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We share the same DNA

Quaking aspens

Rev. John Kasper urges us to remember that our unity in faith and grace holds us together as Christians and shapes our message to the world.

Superintendent, Central Bay District

“I am praying . . . for all who will ever believe in me through their message. I pray that they will all be one, just as you and I are one—as you are in me, Father, and I am in you. And may they be in us so that the world will believe you sent me” (John 17:20-2, NLT).

In the Fremont River Ranger District of the Fishlake National Forest in south-central Utah, there is a clonal colony of quaking aspen called Pando. Pando (Latin for “I spread”) looks like a forest but is, in fact, a single organism. Pando occupies 108 acres and is estimated to weigh collectively 6,000 tons, making it the heaviest known organism. Pando, though only male, reproduces through a process called suckering. From its massive, interconnected root system, estimated to be several thousand years old, Pando sends up erect stems that, from all above-ground appearances, look like over forty-seven thousand individual trees. This collection of multiple stems forms one genetic individual nicknamed the Trembling Giant.

There are nearly as many denominations in Christianity as trees growing from Pando. Each looks different—beautiful and broken in their own way—yet all share the same DNA. As Paul wrote, “There is one body and one Spirit, just as you were called to one hope when you were called; one Lord, one faith, one baptism; one God and Father of all, who is over all and through all and in all” (Ephesians 4:4-6, NIV). So, it is understandable that we lament the seeming fracturing of our denominations. Christianity is an organism of faith and grace that has spanned and continues to span thousands of cultures for over two thousand years.

Yet, as with each tree of Pando, we cannot expect Christians to be identical. We are necessarily different—differently abled and gifted—so together, we become a whole organism. Paul, in 1 Corinthians 12, used the metaphor of a body and concluded, “Now you are the body of Christ, and each one of you is a part of it” (v. 27). Our differences can, and should, be cause for celebration when we believe that the same Spirit works through all gifts and services in all Christians (vv. 4-6). The same Spirit sings through us with a pipe organ or electric guitar, a Gregorian chant or gospel choir—though I am grateful they are not at the same time—and we each individually hear the Spirit and sing the song at a different pitch.

In his book Manifold Witness: The Plurality of Truth, John R. Franke wrote, “The many parts of the church are called to participate together in a unity characterized by interdependent particularity. Each is a part, and only a part, of the embodied witness to the truth of the gospel made known in Jesus Christ. Each plays its part by bearing faithful witness to Jesus Christ in all the fullness of its cultural, social, and historical particularity in order that the world may know that the God of love has been revealed in Jesus Christ and that through him God is reconciling the world and announcing good news to all people.”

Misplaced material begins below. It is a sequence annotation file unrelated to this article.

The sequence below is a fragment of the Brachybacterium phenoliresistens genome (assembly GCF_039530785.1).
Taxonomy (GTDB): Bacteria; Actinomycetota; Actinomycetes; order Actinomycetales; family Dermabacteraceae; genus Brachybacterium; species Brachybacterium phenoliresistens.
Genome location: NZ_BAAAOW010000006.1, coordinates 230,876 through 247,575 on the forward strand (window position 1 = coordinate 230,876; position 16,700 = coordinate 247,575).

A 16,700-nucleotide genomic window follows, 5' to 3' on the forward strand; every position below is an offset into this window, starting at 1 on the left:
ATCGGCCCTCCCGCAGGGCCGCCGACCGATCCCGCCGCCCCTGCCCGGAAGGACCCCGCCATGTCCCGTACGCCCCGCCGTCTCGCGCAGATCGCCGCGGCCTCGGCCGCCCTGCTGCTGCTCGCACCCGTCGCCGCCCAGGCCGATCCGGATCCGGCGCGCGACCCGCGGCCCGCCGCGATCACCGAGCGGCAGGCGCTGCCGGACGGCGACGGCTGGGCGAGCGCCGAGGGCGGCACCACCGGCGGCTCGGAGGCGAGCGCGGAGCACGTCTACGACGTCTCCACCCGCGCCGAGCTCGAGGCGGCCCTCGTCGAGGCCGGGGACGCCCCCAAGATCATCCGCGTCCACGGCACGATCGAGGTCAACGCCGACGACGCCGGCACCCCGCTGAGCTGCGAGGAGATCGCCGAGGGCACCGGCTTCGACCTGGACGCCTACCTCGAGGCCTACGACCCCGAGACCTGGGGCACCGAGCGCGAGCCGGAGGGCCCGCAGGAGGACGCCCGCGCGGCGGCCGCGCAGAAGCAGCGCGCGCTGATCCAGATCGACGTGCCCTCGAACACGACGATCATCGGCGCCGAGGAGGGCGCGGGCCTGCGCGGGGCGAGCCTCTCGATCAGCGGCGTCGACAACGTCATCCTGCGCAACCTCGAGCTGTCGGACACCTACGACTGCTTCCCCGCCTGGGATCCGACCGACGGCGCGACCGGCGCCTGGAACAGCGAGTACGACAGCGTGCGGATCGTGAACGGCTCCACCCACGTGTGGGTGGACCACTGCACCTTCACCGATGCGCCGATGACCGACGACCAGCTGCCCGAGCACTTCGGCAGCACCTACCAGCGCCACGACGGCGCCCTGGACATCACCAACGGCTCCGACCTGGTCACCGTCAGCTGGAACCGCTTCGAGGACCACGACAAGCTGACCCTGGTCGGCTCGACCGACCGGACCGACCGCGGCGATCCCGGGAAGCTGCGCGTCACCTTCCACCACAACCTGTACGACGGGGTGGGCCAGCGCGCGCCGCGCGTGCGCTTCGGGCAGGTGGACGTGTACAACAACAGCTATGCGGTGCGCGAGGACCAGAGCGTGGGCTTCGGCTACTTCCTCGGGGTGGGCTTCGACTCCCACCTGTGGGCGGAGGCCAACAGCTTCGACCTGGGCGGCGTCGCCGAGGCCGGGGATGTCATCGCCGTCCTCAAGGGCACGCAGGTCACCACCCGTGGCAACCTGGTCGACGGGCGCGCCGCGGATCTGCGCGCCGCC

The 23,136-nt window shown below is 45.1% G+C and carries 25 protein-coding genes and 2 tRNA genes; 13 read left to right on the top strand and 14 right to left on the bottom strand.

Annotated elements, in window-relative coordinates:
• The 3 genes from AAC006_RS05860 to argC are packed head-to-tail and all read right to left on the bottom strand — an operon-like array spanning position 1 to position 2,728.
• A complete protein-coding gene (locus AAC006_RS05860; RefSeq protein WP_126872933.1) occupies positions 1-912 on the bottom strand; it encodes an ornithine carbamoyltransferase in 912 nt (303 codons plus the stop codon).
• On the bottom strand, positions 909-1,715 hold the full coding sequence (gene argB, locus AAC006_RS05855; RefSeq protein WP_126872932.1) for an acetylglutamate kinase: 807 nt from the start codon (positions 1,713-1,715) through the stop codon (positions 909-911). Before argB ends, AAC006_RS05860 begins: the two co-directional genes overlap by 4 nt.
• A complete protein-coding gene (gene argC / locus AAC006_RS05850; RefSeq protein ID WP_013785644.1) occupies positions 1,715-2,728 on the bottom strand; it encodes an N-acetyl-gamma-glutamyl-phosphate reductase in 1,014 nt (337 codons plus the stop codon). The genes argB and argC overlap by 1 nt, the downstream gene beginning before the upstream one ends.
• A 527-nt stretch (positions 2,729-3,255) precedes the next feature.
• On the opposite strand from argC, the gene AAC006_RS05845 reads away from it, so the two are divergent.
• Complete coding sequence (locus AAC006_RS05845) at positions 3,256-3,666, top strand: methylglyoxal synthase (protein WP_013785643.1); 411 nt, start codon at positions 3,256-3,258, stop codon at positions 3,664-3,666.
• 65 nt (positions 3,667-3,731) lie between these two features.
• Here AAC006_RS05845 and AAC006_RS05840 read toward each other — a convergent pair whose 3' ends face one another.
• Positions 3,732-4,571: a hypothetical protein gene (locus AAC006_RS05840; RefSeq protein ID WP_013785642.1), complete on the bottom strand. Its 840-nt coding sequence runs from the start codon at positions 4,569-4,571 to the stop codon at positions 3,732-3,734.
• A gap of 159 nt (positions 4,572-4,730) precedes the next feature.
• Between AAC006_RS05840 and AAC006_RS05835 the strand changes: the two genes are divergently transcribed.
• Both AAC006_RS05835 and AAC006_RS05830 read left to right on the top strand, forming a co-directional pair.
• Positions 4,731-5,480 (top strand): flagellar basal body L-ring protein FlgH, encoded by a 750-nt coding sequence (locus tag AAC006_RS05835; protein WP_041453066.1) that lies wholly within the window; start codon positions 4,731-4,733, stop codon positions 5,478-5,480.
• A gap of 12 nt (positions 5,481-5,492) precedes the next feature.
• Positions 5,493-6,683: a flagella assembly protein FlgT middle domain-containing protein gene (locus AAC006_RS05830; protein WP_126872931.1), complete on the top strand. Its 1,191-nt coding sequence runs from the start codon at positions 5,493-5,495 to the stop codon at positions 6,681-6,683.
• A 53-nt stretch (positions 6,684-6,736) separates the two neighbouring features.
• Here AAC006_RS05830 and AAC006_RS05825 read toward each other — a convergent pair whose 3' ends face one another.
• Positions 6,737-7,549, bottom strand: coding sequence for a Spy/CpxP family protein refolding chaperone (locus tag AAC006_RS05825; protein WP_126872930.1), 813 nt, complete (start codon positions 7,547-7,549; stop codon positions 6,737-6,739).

Our unity, our interconnected root system of the Christian organism of faith and grace, does not require uniformity. The expectation of uniformity is perhaps the biggest downfall of our shared faith over the centuries and, dare I say, that which makes me most distraught in The United Methodist Church and the disaffiliation turmoil that we are currently experiencing. What holds us together must take precedence over what divides us.

I am the eldest of six boys. As you can imagine, my mother was ecstatic when I announced my engagement to my now wife of 40-plus years. And while my brothers and I don’t think so, the people in my hometown tell us they know we are Kaspers because we all look alike. We do have many similarities, but we also have many differences. We do not all think alike. We do not all act alike. But we are of the same root. What affects one does affect all. We will always be there for one another.

Can this be said of the Church as well? It should be. Can this be said of Methodism, despite the current disaffiliation and discord? It should be. Yes, our differences matter. But will the fences that have risen between us not affect us all? And, more importantly, will the fences that have risen between us also affect those not of the Church? More than ever before, the people of this world need to believe in Jesus because of the message that we bring.

I pray that we remember that we are of one root and share the same DNA. I pray that we will all be one, just as the Father and Jesus are one, so that the world will believe God sent Jesus. I pray that we will be both a forest and a single tree—one big Trembling Giant, stirred by one Wind of the Spirit!

“How good and pleasant it is when God’s people live together in unity! . . . For there the Lord bestows his blessing, even life forevermore” (Psalm 133:1, 3, NIV).

Last Updated on November 9, 2023

The Michigan Conference